ASHLAND — "Pedal power" has a whole new meaning these days on the campus of Southern Oregon University.
A group of SOU students have created a way to capture the energy produced by pedaling a stationary bike, transform it into electricity, and feed the juice into the power grid.
Students assembled their "Grid Cycle" for $3,000 over the past 10 months with help from Robert Coffan of Medford, an adjunct instructor and owner of Katalyst Energy. Coffan worked with students from the computer science, physics, and health and physical education departments to build what looks like an ordinary mountain bike — except the rear wheel is connected to a generator and an inverter, which changes the direct current produced on the bike into an alternating current and feeds it into an ordinary 110-volt outlet.
Coffan said the project's goal is to inspire environmentally minded people to understand that a fitness workout on a bicycle can translate into a smaller personal carbon footprint and reduce demand for power from traditional sources, such as coal-burning power plants.
With the prototype Grid Cycle now a reality, Coffan's next goal is to equip the SOU gym with more of them and then expand to other fitness centers, such as the Ashland YMCA.
Jamie Vener, of the health and physical education department, who came for the unveiling, said the bionic bike is "an exciting marriage and, since it produces energy, may be attractive to some people who might otherwise not want to work out."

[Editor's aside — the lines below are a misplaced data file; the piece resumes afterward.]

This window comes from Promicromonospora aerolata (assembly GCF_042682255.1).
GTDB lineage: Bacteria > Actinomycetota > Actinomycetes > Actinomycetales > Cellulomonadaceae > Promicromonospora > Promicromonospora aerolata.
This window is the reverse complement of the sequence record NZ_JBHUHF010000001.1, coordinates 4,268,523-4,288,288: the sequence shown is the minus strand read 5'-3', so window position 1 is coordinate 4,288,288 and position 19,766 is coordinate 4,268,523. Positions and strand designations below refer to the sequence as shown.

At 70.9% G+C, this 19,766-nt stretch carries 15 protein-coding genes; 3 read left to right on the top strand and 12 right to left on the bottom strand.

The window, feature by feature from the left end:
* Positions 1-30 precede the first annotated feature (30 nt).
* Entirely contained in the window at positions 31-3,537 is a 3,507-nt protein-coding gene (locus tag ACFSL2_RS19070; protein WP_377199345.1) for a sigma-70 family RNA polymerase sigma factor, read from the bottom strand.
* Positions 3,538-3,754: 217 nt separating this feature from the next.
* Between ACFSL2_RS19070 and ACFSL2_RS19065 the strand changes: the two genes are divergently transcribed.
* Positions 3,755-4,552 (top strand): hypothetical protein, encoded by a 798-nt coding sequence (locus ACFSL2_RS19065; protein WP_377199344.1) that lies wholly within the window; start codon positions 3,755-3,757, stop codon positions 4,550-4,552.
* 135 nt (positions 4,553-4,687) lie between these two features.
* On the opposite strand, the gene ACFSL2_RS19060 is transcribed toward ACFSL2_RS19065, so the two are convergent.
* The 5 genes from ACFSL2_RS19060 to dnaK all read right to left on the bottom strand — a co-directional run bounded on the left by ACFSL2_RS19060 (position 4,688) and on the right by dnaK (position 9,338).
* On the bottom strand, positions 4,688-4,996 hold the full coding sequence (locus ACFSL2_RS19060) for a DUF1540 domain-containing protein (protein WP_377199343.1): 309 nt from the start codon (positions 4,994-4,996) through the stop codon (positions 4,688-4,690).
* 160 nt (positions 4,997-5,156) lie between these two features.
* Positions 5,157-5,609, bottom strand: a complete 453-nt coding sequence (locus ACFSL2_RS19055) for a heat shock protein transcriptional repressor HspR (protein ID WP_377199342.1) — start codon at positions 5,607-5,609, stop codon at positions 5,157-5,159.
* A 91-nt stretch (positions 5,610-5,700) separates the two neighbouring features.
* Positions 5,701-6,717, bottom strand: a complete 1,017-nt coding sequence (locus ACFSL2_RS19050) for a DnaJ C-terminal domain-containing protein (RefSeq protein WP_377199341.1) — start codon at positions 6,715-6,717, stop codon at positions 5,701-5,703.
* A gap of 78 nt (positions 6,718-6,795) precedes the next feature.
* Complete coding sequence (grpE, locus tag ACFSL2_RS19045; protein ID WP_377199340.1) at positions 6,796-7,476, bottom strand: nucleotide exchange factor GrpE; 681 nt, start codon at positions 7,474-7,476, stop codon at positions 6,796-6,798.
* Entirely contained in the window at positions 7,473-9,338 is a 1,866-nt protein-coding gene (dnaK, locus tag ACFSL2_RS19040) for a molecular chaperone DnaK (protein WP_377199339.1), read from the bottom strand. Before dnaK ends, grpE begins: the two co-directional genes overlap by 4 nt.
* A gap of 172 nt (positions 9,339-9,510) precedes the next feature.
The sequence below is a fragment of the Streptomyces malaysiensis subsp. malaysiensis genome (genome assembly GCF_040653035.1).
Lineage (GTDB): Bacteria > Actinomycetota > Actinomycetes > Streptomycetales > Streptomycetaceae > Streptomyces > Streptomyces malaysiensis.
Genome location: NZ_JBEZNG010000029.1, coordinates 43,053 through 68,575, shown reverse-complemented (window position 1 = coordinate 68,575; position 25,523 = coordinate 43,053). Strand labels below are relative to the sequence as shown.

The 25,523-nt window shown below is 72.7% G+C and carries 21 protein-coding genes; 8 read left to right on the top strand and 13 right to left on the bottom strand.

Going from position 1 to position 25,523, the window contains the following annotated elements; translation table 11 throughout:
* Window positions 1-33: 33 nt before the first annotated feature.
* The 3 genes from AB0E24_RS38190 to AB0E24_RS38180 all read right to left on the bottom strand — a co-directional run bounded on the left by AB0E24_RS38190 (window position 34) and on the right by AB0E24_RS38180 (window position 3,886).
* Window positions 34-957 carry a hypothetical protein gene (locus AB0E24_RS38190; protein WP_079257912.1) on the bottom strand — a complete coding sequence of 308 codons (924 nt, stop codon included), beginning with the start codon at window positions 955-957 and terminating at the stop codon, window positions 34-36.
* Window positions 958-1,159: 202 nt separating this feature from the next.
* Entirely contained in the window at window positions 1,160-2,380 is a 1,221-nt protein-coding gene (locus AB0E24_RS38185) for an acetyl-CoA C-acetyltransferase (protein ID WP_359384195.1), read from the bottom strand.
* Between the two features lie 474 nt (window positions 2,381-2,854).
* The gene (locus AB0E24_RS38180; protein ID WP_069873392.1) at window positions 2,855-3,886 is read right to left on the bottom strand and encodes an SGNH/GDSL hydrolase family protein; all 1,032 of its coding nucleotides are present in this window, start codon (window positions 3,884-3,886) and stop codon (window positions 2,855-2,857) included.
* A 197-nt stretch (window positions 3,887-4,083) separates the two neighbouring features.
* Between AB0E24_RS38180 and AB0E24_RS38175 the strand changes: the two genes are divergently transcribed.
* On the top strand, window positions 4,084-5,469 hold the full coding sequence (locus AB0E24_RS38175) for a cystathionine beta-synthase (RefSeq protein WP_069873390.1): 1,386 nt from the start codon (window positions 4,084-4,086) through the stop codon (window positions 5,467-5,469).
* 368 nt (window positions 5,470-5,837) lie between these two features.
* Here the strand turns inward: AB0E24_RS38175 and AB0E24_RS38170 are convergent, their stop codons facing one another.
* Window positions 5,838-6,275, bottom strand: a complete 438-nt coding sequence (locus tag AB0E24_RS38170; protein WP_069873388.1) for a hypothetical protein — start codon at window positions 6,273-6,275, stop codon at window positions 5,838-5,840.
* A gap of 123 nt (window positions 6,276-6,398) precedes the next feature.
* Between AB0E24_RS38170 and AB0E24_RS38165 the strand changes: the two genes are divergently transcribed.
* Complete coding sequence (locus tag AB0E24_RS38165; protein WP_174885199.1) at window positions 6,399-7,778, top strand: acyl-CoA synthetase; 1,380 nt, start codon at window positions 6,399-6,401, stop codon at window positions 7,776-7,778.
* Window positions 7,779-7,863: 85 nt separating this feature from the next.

That analysis could apply to Coffan himself.
"Frankly, I don't like to go to the gym," Coffan said, "but I like to be productive, and I would do it if I could go there and trickle electricity to the grid."
A "black box" server on the machine, built by the students, links to the group's Web site, www.bionicenergy.org, and records all the people who ride the bike, along with how much energy they generated. It also shows a graph of the rider's energy output in real time.
By Thursday afternoon, the meter stood at 889 watt-hours, mostly from the pedaling of computer science and physics students Ryan Desmond, Jesse Firestone and Austin Riba. That's enough to light a 60-watt bulb for almost 15 hours, or to power an American home for about 40 minutes, based on the U.S. Department of Energy's estimated energy use of 31 kilowatt hours a day for an average home.
Riba, who spun out 3 watt hours in five minutes while demonstrating the machine during the annual Southern Oregon Arts & Research event in Stevenson Union, said if the system were installed in the SOU gym, it could compete with the University of Oregon, where stationary bikes supply the gym's electricity needs.
"Let's get 10 built and get them out in the community and see if people like them," Coffan said. "Some people say bionic energy is not viable, but the only thing stopping it is funding. A lot of people are dying to explore it."
Eric Dittmer, a teacher in SOU's Environmental Science Department and an adviser for the project, said it combines two good things — exercise and energy generation. He said it would inspire universities to compete with each other to generate the most power.
"I'd like to see it happen," said Vener. "There's no resistance about putting it in the SOU gym. They'd have to firm up the design and do research to see how much calories are burned to put energy on the grid."
Coffan may be reached at Katalyst Energy, 541-227-9024, or by e-mail at firstname.lastname@example.org.
John Darling is a writer living in Ashland. E-mail him at email@example.com.